Subscribe to RSS

Tuesday, March 19th, 2013

“No Confidence” in the University’s ability to change.

I have never met the president of New York University. I don’t know much about John Sexton, other than the faculty of NYU voted “no confidence” against him last week. What I do know is this is an acute illustration of how poorly structured universities are to tackle the dramatic challenges they face.

As post-secondary education enters a watershed moment in its modern history, there is no way around it. There are going to be changes – big ones. It’s simply not possible that the traditional approach to campuses and colleges can sustain the current demands of the modern student and the modern salary.

Universities have to find new ways of teaching and new ways of paying for it. The problem is not new ideas, as there are plenty floating about. The problem is it’s still “old school” in how decisions are made for a bold new era.

University presidents and leaders act and work at the pleasure of the faculty. I remember once seeing a VP Academic in Canada look forlorn after a Senate meeting that he said was critical to his university’s future. The upper administration proposed big cuts to traditional Arts and Social Science programs they could no longer afford. Not surprisingly, the faculty which comprises the bulk of the Senate votes, nixed it. They argued for academic ideals, but cutting through their protests, simply put they were protecting their jobs. They were successful, and many of those classes continue with little student interest.

How often is it said that new Deans in office quickly run up against a professoriate resistant to change. Almost always, the new Dean is entrusted with a task of enhancing efficiencies and cutting costs. Sure, not all ideas are good or will even work, but how many proposals which streamline salaries are going to pass ? Very few Deans take on the very people who voted to hire them, and can vote to get rid of them.

University presidents make annual salaries in the hundreds of thousands, and even millions of dollars. But unlike their distant corporate cousins, a university CEO is commonly hired, and often fired, by its own employees. It’s a strange dynamic, and in a world calling for dynamic change on campus (and questioning the existence of a campus) – such serious and painful decisions have little chance in a system steeped in self interest and status quo.

REFERENCE:
http://www.nytimes.com/2013/03/16/education/no-confidence-vote-for-head-of-nyu.html?partner=rss&emc=rss&smid=tw-nytimes&_r=1&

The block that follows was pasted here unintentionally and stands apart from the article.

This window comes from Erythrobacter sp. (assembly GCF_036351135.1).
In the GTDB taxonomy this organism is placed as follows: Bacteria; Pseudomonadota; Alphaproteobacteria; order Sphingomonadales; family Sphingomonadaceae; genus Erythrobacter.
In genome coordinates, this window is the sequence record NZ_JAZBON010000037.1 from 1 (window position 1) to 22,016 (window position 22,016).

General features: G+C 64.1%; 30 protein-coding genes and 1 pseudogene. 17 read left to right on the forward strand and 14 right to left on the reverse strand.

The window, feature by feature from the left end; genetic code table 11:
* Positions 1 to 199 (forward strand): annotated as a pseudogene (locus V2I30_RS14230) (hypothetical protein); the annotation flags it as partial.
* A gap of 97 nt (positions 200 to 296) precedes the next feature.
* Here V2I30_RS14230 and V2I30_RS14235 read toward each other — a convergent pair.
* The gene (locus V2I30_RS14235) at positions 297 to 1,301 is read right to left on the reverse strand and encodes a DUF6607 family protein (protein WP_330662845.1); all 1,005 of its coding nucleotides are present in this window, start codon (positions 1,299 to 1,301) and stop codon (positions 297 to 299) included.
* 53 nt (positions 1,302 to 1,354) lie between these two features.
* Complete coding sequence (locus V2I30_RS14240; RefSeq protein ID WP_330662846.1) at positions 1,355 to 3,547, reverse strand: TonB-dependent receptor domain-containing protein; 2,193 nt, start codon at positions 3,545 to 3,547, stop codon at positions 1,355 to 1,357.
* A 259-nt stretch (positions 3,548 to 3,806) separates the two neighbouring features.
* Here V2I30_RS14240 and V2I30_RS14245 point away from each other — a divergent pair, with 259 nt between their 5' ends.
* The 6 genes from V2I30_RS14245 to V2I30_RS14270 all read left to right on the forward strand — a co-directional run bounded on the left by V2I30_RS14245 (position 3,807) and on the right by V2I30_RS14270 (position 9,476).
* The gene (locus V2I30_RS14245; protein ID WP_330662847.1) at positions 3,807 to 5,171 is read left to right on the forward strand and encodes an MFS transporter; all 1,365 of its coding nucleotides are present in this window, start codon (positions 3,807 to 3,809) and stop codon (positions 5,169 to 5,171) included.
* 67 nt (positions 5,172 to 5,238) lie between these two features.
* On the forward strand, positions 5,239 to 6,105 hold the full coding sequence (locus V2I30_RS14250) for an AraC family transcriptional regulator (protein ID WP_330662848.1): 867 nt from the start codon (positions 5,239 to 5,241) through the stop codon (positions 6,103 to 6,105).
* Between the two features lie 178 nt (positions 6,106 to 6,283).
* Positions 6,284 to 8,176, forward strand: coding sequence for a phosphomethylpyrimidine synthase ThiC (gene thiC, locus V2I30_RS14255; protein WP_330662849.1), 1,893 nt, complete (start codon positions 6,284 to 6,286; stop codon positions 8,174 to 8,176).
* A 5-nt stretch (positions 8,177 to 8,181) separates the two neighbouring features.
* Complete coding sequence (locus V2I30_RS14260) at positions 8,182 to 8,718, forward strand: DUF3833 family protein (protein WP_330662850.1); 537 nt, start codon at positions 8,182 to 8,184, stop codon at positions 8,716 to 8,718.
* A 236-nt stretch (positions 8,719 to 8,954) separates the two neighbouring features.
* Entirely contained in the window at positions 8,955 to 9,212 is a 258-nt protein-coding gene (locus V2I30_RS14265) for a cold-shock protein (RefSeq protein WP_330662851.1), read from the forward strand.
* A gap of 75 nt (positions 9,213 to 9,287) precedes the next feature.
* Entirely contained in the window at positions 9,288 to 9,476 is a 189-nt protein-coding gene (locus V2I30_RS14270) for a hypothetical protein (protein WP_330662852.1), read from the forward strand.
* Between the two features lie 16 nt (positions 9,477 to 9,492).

0 comments

Add your comment

Nickname:
E-mail:
Website:
Comment:


+ 2 = 4

Other articlesgo to homepage

Canada makes a mess of it.

Canada makes a mess of it.(3)

There is nothing like spending a week talking to students in India’s Punjab to bring a focus to what a mess Canada has made in a market that has spilled over to international recruiting around the globe. Prospective students in Punjab are like sheep in how easily they follow advice on study abroad, whether from

Canada’s int’l edu strategy: Low-lying fruit

Canada’s int’l edu strategy: Low-lying fruit(1)

Two weeks ago I met with an excellent engineering degree graduate in India whom I counselled for a master degree in Canada. He was dubious about this study pathway and asked me point blank: “Sir, why then do most Indians go for Post Graduate Diplomas ?” This question and the answer reveal where Canada is

Is Canada and India brewing in the same kettle ?

Is Canada and India brewing in the same kettle ?(0)

In the recent University Affairs, Professor Douglas Parker of Laurentian University critiques his teaching experience in India. He claims in turn for high tuition fees at private universities, expectations were that regardless of how students did, they passed. Point well taken. But aren’t some of our Canadian pots the ones calling the Indian kettle black.

The Rankings Rankle

The Rankings Rankle(2)

The latest Maclean’s university rankings came out last week. It’s a big seller for Maclean’s and biggest con in Canadian post-secondary education. In Canada, where virtually all universities are public, funded to a similar base per student, and regulated to maintain the same standards, it’s a manipulation to make hay with rankings. I remember sitting

Doubling the number of international students in Canada. Is it nonsense ?

Doubling the number of international students in Canada. Is it nonsense ?(1)

Doubling the number of international students in Canada in the next ten years ? Adding more than 200,000 new international students to Canada is called a realistic goal by the federal government commissioned report on Canada’s international education strategy. Realistic ? Or nonsense ? It all depends on how you look at it. It’s nonsense

read more

About Mel

Mel has consulted universities, colleges, governmental and non-governmental organizations in the field of international education since 1997. He is co-founder of Higher-Edge, the parent of Overseas, Overwhelmed, and a director of the Canadian University Application Centre. He is a former award-winning CBC reporter and holds a Masters degree from Columbia's Graduate School of Journalism.

Other sites from the publishers

Canada123
zi xiu tang
Higher-Edge
Website by Site Nova
© Copyright 2012 Overseas Overwhelmed All rights reserved.

Warning: include(img/settings.php) [function.include]: failed to open stream: No such file or directory in /u/m/mdbazaar/www.overseasoverwhelmed.com/wp-content/themes/gadgetine_2011.11.25/gadgetine-theme/footer.php on line 84

Warning: include() [function.include]: Failed opening 'img/settings.php' for inclusion (include_path='.:') in /u/m/mdbazaar/www.overseasoverwhelmed.com/wp-content/themes/gadgetine_2011.11.25/gadgetine-theme/footer.php on line 84